When not fetching water or wrangling owls I’ve been drawing swans, preparing to send an image or two down for an exhibition in Bristol next month and being inspired by a folk tale based in Grasmere called the Hunchback and the Swan by Taffy Thomas , a local storyteller. I’ve just found this wonderful animation by Dotty Kultys based on the story today  


Isn’t it great and the music too! Now I need to keep drawing because I have lots of ideas but they’re not popping out how I want them too yet. Here is my swan, the Lady of the Lake.

Until next time. x

Reading: “A Line Made by Walking” Sara Baum  Listening to : ” TheBedlam Stacks” by Natasha Pulley ( audio book)

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Life in the Snow Globe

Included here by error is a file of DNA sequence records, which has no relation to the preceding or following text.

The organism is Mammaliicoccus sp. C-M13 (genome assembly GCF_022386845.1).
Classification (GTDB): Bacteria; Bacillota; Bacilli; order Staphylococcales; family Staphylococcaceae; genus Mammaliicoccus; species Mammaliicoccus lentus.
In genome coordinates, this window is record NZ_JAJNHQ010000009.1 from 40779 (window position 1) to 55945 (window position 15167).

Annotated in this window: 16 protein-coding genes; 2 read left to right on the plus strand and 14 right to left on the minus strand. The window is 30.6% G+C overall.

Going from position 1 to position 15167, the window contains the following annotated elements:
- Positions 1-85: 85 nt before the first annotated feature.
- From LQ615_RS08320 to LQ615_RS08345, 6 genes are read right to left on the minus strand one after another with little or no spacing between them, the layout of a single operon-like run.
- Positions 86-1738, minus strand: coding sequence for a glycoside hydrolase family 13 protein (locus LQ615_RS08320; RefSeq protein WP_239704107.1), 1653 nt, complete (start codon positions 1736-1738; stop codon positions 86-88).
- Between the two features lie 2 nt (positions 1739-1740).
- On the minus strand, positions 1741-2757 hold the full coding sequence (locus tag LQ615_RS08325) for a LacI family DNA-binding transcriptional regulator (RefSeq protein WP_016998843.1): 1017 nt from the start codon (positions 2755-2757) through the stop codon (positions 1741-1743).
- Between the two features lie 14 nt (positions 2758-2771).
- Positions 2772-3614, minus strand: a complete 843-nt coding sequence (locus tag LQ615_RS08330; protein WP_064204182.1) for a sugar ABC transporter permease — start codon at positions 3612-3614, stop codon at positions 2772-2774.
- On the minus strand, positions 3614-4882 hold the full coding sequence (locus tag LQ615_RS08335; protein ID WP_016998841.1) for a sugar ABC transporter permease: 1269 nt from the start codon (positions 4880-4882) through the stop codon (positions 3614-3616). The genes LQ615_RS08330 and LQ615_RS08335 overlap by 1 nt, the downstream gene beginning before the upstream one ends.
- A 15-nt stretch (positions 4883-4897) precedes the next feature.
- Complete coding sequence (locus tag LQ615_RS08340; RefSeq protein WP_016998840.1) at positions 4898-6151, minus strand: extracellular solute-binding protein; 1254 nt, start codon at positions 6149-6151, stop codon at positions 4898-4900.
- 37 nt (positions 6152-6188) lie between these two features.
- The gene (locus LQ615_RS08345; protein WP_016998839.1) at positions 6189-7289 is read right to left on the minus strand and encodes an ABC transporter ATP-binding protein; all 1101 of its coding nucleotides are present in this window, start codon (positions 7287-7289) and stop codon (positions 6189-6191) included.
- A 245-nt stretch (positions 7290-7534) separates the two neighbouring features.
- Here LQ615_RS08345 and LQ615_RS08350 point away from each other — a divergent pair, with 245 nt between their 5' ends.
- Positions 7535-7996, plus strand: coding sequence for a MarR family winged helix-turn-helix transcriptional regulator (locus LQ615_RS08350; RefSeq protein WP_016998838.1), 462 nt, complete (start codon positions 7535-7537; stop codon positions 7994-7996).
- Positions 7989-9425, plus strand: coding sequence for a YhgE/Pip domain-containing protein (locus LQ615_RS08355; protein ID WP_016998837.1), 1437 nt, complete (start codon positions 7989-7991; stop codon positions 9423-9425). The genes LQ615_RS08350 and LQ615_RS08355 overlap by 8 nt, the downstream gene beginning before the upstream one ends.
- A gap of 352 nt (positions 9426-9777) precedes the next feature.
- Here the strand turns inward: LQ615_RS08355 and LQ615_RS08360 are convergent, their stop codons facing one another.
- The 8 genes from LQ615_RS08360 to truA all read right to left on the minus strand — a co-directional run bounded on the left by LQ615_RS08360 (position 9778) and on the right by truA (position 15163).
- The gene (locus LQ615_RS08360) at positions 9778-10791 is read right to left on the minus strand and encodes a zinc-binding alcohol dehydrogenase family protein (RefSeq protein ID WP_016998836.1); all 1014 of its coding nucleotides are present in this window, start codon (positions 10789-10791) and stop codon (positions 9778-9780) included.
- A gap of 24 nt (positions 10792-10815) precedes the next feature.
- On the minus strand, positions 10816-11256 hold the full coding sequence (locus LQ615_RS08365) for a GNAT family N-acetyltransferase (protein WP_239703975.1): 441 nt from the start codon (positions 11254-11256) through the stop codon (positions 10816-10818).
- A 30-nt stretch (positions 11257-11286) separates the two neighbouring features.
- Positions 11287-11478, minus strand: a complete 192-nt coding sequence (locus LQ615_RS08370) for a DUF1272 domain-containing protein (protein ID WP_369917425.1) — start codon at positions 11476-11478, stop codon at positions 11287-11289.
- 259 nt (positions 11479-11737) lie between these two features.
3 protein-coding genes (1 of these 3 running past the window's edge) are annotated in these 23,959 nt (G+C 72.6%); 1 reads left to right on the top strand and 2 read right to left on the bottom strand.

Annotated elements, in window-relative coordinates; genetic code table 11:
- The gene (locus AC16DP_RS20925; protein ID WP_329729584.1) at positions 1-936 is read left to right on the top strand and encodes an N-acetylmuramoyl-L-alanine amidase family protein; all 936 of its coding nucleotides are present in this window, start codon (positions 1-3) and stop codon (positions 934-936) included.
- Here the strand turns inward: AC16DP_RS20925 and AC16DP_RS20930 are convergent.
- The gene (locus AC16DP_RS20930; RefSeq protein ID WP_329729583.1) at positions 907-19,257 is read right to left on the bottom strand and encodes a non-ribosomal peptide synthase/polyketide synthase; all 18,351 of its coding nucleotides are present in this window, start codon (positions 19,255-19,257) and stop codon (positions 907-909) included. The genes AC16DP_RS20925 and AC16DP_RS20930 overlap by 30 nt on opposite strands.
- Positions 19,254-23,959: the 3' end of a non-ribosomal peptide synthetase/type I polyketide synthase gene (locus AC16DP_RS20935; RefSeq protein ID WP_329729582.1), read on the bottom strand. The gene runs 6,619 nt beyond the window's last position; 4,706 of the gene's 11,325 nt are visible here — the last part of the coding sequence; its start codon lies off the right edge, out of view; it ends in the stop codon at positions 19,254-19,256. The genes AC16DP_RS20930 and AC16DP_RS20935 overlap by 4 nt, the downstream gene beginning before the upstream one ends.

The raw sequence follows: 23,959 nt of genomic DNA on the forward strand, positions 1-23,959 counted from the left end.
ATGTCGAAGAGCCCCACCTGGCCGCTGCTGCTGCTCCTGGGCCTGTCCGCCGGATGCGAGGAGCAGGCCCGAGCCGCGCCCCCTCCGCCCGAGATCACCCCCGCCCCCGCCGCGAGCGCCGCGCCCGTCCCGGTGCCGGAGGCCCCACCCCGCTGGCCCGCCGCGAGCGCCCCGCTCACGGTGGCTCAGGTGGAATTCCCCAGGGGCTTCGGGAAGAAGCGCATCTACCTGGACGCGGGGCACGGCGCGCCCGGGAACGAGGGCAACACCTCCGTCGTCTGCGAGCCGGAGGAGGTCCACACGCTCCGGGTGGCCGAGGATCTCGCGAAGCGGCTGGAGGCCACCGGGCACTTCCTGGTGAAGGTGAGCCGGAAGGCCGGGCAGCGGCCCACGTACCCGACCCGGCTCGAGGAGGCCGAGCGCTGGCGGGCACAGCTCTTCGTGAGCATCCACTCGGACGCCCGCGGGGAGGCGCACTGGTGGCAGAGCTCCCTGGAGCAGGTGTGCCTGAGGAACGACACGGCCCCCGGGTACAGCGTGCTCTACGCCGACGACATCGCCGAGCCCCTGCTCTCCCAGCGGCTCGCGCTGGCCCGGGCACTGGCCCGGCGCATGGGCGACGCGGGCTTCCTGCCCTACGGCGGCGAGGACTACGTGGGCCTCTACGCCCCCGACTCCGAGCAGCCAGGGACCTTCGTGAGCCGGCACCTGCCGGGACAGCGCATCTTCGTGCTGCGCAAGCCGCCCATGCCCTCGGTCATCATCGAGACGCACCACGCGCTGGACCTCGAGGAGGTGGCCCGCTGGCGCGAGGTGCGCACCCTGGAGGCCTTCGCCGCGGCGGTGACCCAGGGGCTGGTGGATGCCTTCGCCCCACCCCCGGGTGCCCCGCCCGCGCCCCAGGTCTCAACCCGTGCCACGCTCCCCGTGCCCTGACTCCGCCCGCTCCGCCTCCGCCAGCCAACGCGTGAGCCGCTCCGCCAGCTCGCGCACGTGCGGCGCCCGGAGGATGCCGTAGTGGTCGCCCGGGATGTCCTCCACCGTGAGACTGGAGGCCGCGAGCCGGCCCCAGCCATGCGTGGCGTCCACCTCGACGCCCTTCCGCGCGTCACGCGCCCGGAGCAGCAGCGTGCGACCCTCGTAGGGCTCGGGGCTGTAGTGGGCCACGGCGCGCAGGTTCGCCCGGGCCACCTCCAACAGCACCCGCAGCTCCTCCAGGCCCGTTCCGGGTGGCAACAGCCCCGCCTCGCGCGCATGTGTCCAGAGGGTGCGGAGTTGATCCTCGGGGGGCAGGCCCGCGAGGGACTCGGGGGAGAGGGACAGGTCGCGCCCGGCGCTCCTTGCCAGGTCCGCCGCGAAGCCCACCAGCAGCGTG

March winds doth blow… This morning I was roused from my warm bed by a phone call from the oil company ” apparently you’re up to your knees in snow so we won’t be able to reach you for a few days” Ah well, it was only to be expected; the country is gripped by a sudden, belated burst of real, old fashioned winter and naturally, I have run out of heating oil and Marmite. Yesterday’s sparkling perfection has been replaced by a wild, knife sharp wind, stirring horizontal drifts which are interspersed with slow spirals of new settling snow. The flakes appear sometimes to rise back up again as if undecided. We are inside a snow-globe in the hands of a particularly rowdy child.

The first thing I did, once firmly wrapped in assorted layers and the stove had been fed, was to cook a pan of brown rice to feed the birds. They’re out there now, occasionally blown sideways and it’s quite funny to watch Mr Nutty the Nuthatch adapt his feeding style to eating from a pan on the ground-he would much rather be upside down and seems out of place on a flat surface. Blue, Coal and Great Tits as well as squabbling Robins and a Blackbird or two have also visited, but no sign of Mr Pecky the Woodpecker, I do hope he is safe somewhere.